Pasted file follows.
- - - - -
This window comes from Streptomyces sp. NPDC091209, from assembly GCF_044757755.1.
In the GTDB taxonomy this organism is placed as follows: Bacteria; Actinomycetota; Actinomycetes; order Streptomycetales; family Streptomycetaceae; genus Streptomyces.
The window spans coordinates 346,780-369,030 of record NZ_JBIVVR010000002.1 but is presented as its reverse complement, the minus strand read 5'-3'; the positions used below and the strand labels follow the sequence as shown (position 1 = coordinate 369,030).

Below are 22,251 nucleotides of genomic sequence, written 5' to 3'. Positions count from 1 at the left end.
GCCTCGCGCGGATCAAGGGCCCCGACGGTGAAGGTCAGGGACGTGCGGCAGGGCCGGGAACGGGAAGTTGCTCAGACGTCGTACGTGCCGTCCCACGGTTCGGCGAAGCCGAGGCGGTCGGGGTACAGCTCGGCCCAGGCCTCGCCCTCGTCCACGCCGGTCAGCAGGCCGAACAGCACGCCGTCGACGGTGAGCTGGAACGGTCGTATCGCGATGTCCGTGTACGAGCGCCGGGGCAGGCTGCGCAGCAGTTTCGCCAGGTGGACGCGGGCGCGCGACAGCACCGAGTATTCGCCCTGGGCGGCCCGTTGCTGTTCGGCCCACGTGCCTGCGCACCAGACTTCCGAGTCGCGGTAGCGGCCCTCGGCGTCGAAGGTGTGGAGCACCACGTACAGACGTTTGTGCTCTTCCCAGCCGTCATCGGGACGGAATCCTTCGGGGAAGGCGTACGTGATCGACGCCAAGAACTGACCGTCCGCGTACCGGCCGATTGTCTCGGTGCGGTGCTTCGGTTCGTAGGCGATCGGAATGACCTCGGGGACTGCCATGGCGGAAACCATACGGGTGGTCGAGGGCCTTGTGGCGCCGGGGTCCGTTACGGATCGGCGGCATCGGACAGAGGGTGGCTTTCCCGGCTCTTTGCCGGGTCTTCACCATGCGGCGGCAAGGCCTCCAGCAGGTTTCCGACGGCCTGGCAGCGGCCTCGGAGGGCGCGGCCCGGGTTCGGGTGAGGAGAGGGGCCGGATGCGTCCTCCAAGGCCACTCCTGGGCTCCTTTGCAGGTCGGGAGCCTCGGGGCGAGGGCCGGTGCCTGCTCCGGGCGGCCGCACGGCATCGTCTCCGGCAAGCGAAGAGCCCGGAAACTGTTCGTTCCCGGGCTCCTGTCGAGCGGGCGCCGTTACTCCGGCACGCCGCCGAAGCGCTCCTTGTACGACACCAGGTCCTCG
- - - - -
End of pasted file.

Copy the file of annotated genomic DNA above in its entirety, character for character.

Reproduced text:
This window comes from Streptomyces sp. NPDC091209, from assembly GCF_044757755.1.
In the GTDB taxonomy this organism is placed as follows: Bacteria; Actinomycetota; Actinomycetes; order Streptomycetales; family Streptomycetaceae; genus Streptomyces.
The window spans coordinates 346,780-369,030 of record NZ_JBIVVR010000002.1 but is presented as its reverse complement, the minus strand read 5'-3'; the positions used below and the strand labels follow the sequence as shown (position 1 = coordinate 369,030).

Below are 22,251 nucleotides of genomic sequence, written 5' to 3'. Positions count from 1 at the left end.
GCCTCGCGCGGATCAAGGGCCCCGACGGTGAAGGTCAGGGACGTGCGGCAGGGCCGGGAACGGGAAGTTGCTCAGACGTCGTACGTGCCGTCCCACGGTTCGGCGAAGCCGAGGCGGTCGGGGTACAGCTCGGCCCAGGCCTCGCCCTCGTCCACGCCGGTCAGCAGGCCGAACAGCACGCCGTCGACGGTGAGCTGGAACGGTCGTATCGCGATGTCCGTGTACGAGCGCCGGGGCAGGCTGCGCAGCAGTTTCGCCAGGTGGACGCGGGCGCGCGACAGCACCGAGTATTCGCCCTGGGCGGCCCGTTGCTGTTCGGCCCACGTGCCTGCGCACCAGACTTCCGAGTCGCGGTAGCGGCCCTCGGCGTCGAAGGTGTGGAGCACCACGTACAGACGTTTGTGCTCTTCCCAGCCGTCATCGGGACGGAATCCTTCGGGGAAGGCGTACGTGATCGACGCCAAGAACTGACCGTCCGCGTACCGGCCGATTGTCTCGGTGCGGTGCTTCGGTTCGTAGGCGATCGGAATGACCTCGGGGACTGCCATGGCGGAAACCATACGGGTGGTCGAGGGCCTTGTGGCGCCGGGGTCCGTTACGGATCGGCGGCATCGGACAGAGGGTGGCTTTCCCGGCTCTTTGCCGGGTCTTCACCATGCGGCGGCAAGGCCTCCAGCAGGTTTCCGACGGCCTGGCAGCGGCCTCGGAGGGCGCGGCCCGGGTTCGGGTGAGGAGAGGGGCCGGATGCGTCCTCCAAGGCCACTCCTGGGCTCCTTTGCAGGTCGGGAGCCTCGGGGCGAGGGCCGGTGCCTGCTCCGGGCGGCCGCACGGCATCGTCTCCGGCAAGCGAAGAGCCCGGAAACTGTTCGTTCCCGGGCTCCTGTCGAGCGGGCGCCGTTACTCCGGCACGCCGCCGAAGCGCTCCTTGTACGACACCAGGTCCTCG